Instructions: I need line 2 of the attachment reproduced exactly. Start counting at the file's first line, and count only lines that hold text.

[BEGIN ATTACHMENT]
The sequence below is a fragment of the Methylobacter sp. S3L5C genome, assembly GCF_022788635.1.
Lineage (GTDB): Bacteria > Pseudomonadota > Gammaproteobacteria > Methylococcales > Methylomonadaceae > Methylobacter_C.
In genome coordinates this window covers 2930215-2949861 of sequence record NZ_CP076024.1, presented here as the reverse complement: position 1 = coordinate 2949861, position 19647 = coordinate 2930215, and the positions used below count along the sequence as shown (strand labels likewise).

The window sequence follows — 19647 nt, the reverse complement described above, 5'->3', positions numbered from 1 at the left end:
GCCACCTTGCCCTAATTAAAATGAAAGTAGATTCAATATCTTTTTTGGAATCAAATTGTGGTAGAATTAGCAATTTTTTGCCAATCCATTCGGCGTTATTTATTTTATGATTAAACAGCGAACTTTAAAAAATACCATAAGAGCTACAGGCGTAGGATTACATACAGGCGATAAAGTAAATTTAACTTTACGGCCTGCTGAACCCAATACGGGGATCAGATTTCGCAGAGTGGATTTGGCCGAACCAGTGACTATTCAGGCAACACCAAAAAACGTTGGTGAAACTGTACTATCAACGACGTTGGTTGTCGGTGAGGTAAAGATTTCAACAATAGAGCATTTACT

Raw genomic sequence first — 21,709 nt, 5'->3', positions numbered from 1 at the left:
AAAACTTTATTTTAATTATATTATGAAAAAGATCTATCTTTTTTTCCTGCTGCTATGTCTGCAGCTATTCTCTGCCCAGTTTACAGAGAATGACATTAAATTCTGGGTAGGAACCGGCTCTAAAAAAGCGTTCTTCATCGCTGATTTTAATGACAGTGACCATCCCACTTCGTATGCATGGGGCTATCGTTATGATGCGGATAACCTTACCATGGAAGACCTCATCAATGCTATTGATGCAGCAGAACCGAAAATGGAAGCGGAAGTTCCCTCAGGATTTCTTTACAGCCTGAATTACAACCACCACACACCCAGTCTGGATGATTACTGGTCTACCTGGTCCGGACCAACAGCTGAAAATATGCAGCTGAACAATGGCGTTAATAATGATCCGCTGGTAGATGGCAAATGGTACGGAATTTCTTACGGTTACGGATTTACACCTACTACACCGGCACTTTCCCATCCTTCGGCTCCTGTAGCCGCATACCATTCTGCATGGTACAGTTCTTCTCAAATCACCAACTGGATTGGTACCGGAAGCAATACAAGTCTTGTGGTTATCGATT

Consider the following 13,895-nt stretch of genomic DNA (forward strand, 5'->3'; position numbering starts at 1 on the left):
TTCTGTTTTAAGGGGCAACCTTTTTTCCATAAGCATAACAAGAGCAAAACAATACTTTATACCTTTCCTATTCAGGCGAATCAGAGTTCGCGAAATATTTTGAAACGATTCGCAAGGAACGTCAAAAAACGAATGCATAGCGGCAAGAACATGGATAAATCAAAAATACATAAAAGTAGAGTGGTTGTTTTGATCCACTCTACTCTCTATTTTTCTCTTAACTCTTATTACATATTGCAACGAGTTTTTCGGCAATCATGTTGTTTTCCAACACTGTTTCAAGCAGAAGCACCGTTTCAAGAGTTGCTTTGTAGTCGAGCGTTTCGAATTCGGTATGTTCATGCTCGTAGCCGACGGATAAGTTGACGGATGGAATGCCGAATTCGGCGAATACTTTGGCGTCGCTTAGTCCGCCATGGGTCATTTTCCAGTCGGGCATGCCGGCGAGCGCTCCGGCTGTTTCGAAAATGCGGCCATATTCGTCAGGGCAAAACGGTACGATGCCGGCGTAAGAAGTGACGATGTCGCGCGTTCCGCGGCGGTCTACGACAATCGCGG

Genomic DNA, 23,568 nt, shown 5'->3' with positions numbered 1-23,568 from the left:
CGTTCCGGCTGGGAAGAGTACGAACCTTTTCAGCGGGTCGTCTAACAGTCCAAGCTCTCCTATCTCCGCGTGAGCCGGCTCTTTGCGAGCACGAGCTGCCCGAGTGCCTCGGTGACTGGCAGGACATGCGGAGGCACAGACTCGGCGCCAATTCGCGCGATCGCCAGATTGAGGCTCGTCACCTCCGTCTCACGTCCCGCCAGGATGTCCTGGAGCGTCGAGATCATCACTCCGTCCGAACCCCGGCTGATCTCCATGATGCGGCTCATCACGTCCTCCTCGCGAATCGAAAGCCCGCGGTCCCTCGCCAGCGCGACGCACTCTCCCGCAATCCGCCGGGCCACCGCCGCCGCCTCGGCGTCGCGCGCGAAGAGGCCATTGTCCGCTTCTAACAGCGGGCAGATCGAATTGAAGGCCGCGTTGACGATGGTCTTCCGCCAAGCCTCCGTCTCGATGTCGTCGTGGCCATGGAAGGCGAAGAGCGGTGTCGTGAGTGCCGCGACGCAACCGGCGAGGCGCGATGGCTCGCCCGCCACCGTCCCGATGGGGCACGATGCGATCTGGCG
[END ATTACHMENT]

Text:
Lineage (GTDB): Bacteria > Pseudomonadota > Gammaproteobacteria > Methylococcales > Methylomonadaceae > Methylobacter_C.